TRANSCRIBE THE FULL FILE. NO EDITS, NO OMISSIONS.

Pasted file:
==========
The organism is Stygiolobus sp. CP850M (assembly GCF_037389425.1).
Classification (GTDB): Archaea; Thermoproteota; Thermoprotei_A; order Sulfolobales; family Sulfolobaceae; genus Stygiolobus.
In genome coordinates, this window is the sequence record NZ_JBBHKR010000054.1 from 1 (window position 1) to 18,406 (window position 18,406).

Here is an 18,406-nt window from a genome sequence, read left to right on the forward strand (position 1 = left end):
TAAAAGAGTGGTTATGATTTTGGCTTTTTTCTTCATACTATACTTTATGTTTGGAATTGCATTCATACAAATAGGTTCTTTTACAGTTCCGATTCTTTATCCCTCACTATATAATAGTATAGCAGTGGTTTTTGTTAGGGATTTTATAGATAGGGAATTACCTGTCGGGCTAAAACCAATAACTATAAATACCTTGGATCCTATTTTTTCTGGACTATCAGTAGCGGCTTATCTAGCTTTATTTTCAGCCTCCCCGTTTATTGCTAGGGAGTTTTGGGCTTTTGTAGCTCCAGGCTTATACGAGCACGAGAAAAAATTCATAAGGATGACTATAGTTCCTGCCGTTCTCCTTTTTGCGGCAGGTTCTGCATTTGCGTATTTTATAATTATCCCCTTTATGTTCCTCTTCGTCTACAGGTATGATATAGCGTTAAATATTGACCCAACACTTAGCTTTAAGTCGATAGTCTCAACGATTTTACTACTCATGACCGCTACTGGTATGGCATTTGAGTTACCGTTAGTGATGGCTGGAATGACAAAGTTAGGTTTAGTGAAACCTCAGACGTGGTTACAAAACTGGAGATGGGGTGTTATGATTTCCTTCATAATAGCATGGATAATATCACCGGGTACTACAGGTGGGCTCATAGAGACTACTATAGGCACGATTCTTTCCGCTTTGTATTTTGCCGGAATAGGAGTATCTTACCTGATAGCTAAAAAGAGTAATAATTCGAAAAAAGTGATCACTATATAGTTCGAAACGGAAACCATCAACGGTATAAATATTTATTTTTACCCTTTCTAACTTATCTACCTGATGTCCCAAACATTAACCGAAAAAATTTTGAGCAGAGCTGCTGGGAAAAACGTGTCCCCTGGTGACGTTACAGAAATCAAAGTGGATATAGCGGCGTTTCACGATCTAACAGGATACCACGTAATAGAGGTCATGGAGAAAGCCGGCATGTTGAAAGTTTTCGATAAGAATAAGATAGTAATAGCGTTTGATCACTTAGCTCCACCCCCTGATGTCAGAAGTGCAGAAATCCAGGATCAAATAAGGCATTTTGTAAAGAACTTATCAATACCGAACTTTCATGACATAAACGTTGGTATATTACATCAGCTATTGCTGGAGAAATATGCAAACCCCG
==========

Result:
The organism is Stygiolobus sp. CP850M (assembly GCF_037389425.1).
Classification (GTDB): Archaea; Thermoproteota; Thermoprotei_A; order Sulfolobales; family Sulfolobaceae; genus Stygiolobus.
In genome coordinates, this window is the sequence record NZ_JBBHKR010000054.1 from 1 (window position 1) to 18,406 (window position 18,406).

Here is an 18,406-nt window from a genome sequence, read left to right on the forward strand (position 1 = left end):
TAAAAGAGTGGTTATGATTTTGGCTTTTTTCTTCATACTATACTTTATGTTTGGAATTGCATTCATACAAATAGGTTCTTTTACAGTTCCGATTCTTTATCCCTCACTATATAATAGTATAGCAGTGGTTTTTGTTAGGGATTTTATAGATAGGGAATTACCTGTCGGGCTAAAACCAATAACTATAAATACCTTGGATCCTATTTTTTCTGGACTATCAGTAGCGGCTTATCTAGCTTTATTTTCAGCCTCCCCGTTTATTGCTAGGGAGTTTTGGGCTTTTGTAGCTCCAGGCTTATACGAGCACGAGAAAAAATTCATAAGGATGACTATAGTTCCTGCCGTTCTCCTTTTTGCGGCAGGTTCTGCATTTGCGTATTTTATAATTATCCCCTTTATGTTCCTCTTCGTCTACAGGTATGATATAGCGTTAAATATTGACCCAACACTTAGCTTTAAGTCGATAGTCTCAACGATTTTACTACTCATGACCGCTACTGGTATGGCATTTGAGTTACCGTTAGTGATGGCTGGAATGACAAAGTTAGGTTTAGTGAAACCTCAGACGTGGTTACAAAACTGGAGATGGGGTGTTATGATTTCCTTCATAATAGCATGGATAATATCACCGGGTACTACAGGTGGGCTCATAGAGACTACTATAGGCACGATTCTTTCCGCTTTGTATTTTGCCGGAATAGGAGTATCTTACCTGATAGCTAAAAAGAGTAATAATTCGAAAAAAGTGATCACTATATAGTTCGAAACGGAAACCATCAACGGTATAAATATTTATTTTTACCCTTTCTAACTTATCTACCTGATGTCCCAAACATTAACCGAAAAAATTTTGAGCAGAGCTGCTGGGAAAAACGTGTCCCCTGGTGACGTTACAGAAATCAAAGTGGATATAGCGGCGTTTCACGATCTAACAGGATACCACGTAATAGAGGTCATGGAGAAAGCCGGCATGTTGAAAGTTTTCGATAAGAATAAGATAGTAATAGCGTTTGATCACTTAGCTCCACCCCCTGATGTCAGAAGTGCAGAAATCCAGGATCAAATAAGGCATTTTGTAAAGAACTTATCAATACCGAACTTTCATGACATAAACGTTGGTATATTACATCAGCTATTGCTGGAGAAATATGCAAACCCCG